Wows given.png


Do you wish your employees could say thanks to one another more easily, in a way that mirrors your culture? Maybe you have an external community and you want to encourage recognition between your staff and the larger community, using your branding elements. Custom Props is the way to go!! You can:

  • Give it a name of your choosing
  • Add trophies that match your culture, with images that resonate internally
  • Merge Props trophies already received into your new app, so that awards already given aren't lost as part of the transition
  • Tie it in with BunchBall (Advanced Gamification) so that you can
    • Track usage (who is giving and receiving)
    • Award points to encourage giving, and the behaviors that prompted it
    • Award a badge for first time giving (for example)


Additional thanks to patohagan, Murali VP, Ramesh Seetharaman, Ted Hopton, and Ian Klein. And to anyone else I might have missed naming who helped out, I apologize!


wow award collage.jpg

Social business trends and best practices can change in the blink of an eye! I have found it hard at times to keep up with this fast-paced industry, especially with the frequency of conferences and technology innovation I’ve seen just over the past year.


Luckily, Jive's social team makes it easy to keep up with the industry’s brightest thought leaders!


Every month, we create a SlideShare deck to share the hottest topics, trends and corresponding articles being shared by social business thought leaders. Read on, and let us know if this helps you stay updated. This month's SlideShare features insights from:

  • Gartner's mikegotta
  • Justin Somaini from Box
  • Richard Binhammer from Binhammer Social Business and Corporation Communications Consulting
  • sandraleupold.smz from Pokeshot///SMZ
  • Simon Scullion from Social Edge Consulting
  • ownCloud's Larry Alston
  • balasa from Jive


February Insights from Social Business Thought Leaders:

Screen Shot 2014-08-04 at 3.19.23 PM.png


Learn something new? Check out Jive SlideShares from past months to keep adding to your social business knowledge.


Think you have what it takes to make the cut? Have a new trend that you would like to share? Reach out to me, and maybe you’ll see your face in an upcoming Jive thought leader deck!

cc Internal Communities External Communities

These days all “Top 10 technologies to look for this year” lists invariably have the mention of Gamification. After all stakeholder disengagement is a major reason for productivity loss across functions & industries. No wonder, enterprises are willing to know more about gamification and how it could help in better engagement, sharing & collaboration and also how it could add to high-value interactions with customers, employees and partners. Gartner predicts that more than 70% of the world’s largest 2,000 companies are expected to have deployed at least one gamified application by year-end 2014.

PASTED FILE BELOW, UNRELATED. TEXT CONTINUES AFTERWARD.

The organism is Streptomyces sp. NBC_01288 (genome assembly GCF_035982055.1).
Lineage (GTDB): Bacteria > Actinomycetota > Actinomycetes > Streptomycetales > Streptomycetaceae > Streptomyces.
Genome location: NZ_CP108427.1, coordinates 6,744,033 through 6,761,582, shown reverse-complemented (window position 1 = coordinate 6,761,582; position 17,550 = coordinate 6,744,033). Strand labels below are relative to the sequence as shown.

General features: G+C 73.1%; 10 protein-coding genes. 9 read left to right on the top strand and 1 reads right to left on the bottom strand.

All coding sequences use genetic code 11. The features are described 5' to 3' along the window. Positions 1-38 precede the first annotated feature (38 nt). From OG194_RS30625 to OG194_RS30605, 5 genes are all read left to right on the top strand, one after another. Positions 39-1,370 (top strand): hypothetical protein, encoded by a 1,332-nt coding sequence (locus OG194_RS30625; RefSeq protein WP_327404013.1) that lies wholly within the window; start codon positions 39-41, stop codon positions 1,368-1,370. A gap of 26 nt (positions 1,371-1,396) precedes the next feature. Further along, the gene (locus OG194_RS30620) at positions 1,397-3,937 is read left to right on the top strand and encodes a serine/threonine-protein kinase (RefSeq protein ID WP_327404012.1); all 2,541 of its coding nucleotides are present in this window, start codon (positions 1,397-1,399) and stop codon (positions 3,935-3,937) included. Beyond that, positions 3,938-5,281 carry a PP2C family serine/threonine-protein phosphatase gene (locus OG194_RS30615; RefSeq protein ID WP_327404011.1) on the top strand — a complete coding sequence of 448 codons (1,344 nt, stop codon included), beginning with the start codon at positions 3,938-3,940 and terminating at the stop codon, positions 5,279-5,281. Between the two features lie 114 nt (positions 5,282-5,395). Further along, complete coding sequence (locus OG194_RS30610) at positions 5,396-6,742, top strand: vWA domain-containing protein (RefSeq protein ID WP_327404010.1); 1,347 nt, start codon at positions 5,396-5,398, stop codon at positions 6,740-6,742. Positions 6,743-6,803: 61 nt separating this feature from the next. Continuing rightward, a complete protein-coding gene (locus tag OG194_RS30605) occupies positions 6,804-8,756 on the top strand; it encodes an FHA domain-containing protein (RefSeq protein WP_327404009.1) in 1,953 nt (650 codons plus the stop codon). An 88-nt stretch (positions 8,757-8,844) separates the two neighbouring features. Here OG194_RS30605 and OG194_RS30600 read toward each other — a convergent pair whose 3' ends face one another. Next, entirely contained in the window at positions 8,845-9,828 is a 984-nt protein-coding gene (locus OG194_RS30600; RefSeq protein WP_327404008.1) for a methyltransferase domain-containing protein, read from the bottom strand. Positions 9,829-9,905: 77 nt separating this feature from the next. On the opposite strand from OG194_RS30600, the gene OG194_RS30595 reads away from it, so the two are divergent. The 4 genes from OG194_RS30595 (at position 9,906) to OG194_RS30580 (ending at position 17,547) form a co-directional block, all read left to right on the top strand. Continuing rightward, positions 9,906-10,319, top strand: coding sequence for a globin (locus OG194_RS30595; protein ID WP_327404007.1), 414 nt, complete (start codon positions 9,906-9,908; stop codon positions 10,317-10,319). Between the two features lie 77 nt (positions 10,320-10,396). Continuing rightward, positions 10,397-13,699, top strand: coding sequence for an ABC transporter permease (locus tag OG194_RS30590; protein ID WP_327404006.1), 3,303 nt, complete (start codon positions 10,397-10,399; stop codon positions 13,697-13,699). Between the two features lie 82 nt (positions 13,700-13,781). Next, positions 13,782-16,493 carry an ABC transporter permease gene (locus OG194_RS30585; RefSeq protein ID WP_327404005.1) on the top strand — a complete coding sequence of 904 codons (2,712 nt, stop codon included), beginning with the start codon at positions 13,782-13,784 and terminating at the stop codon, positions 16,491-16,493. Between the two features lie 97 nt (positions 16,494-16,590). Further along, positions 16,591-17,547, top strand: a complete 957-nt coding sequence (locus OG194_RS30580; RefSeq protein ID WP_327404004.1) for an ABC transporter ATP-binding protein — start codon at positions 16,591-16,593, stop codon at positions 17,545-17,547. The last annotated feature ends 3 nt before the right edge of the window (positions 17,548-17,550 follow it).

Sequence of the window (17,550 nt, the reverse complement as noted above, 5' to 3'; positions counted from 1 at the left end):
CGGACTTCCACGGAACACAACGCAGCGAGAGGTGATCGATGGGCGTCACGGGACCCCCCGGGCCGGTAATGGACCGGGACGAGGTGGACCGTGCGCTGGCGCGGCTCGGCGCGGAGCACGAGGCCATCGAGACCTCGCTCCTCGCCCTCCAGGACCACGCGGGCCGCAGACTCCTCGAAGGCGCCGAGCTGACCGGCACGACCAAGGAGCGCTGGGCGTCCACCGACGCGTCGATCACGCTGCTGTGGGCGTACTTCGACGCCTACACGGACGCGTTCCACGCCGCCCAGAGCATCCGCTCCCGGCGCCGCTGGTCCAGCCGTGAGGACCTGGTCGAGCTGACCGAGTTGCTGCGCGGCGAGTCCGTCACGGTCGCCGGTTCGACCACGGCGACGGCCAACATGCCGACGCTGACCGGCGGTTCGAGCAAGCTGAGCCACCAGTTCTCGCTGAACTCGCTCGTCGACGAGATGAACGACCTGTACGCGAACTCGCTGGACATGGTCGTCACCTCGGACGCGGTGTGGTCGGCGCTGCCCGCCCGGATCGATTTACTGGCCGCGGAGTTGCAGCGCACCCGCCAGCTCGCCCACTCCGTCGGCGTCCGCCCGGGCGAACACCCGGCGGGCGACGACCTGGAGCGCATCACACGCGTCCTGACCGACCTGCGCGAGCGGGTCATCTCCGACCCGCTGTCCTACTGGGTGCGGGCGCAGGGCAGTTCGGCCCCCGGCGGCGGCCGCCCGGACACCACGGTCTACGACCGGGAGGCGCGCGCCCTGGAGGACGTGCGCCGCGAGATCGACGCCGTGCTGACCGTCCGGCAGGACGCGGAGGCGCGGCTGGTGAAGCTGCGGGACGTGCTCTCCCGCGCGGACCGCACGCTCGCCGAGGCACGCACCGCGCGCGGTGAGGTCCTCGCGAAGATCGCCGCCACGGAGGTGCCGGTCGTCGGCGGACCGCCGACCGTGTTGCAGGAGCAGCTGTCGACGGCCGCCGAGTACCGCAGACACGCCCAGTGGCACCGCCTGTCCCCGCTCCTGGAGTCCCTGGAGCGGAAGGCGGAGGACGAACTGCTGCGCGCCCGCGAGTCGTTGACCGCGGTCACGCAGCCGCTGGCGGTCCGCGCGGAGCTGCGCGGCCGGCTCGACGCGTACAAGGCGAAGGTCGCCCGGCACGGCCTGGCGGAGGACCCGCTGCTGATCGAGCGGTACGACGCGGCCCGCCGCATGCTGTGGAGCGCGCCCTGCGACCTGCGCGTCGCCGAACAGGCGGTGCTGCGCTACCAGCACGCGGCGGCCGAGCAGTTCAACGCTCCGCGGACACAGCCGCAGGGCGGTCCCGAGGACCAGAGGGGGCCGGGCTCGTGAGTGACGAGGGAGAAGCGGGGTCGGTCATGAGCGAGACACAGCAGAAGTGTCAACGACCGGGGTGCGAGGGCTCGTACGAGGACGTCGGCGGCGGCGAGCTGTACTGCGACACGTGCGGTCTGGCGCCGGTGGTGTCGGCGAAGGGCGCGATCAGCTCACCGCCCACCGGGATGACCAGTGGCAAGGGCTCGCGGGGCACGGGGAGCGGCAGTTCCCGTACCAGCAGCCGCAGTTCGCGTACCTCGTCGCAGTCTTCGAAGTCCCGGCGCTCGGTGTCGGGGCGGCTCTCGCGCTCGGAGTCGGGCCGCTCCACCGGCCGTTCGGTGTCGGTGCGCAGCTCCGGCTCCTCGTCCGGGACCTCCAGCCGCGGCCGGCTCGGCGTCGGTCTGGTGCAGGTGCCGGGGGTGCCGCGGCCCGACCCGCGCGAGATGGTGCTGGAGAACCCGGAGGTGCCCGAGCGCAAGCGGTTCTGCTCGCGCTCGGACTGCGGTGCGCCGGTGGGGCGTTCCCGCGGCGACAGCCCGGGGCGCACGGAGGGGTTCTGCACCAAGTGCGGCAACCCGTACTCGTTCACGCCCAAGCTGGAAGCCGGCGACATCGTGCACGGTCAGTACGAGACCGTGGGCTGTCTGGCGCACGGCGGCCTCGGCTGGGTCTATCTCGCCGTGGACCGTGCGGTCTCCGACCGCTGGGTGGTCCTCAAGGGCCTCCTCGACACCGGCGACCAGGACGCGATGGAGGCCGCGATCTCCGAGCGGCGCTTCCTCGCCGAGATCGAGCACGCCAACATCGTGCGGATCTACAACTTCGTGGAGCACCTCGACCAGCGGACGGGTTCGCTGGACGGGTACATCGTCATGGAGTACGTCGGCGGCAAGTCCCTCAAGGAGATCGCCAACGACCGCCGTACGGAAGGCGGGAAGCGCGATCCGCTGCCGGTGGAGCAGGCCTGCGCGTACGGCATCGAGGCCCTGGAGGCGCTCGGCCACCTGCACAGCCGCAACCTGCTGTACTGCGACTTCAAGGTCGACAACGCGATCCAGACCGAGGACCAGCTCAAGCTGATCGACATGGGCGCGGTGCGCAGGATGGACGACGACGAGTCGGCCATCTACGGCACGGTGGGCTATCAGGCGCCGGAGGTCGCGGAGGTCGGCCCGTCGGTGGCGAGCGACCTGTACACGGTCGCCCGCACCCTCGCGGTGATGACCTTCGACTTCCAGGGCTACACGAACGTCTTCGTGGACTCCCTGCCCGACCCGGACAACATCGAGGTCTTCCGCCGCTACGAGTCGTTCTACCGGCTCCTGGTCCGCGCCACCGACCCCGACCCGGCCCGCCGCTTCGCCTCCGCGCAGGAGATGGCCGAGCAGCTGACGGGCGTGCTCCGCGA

Industry experts are all gung ho about the value adds gamification brings to an enterprise. While there are many case-studies on how gamification could help in building better engagement loyalty, there are words of caution too! 80% of current gamified enterprise applications will fail to meet their objectives, largely due to poor design says Gartner.
Big question is how to have the right gamification strategy and reduce the risk of failure?
Is there a framework for enterprises to succeed in their gamification initiative? Follows the best practices for enterprise gamification.

Have well defined objectives- Every industry has its own pain points and performance metrics. In order to set the objectives right it’s important to understand the key metrics of a business that are critical for success. Once such ‘critical business factors’ are identified setting goals around it becomes easy. For example-

   a) Contact Centers would be interested to improve on the metrics like CHT (Call Handle Time), FCR (First Call Resolution) etc.

     b) A Banking or Insurance firm would like to improve on CuSat, TAT (Turn Around Time), better recovery, improved subrogation yield etc.

     c) A telecom firm would like to improve on its ARPA ( Average Revenue per Account)

     d) A Health Care firm would be interested to reduce load on the critical care services.

     e) A power utility firm would like to reduce its energy losses and improve customer safety.

     Any improvement on the metrics which could directly impact a business and add to the bottom line would immediately attract executive buy-ins. Top Management’s sponsorship is important for the success of any initiative.

Identify the challenges in meeting the objectives- Have a clear understanding on why is the service levels not met. Best way to start is to ask the stakeholders write their top business challenges on a whiteboard and identify the ones that could be solved by better engagement. Most of the pain points mentioned above are pure engagement problems and could be due to one or more of the following…

a)       Lack of required knowledge/skills to perform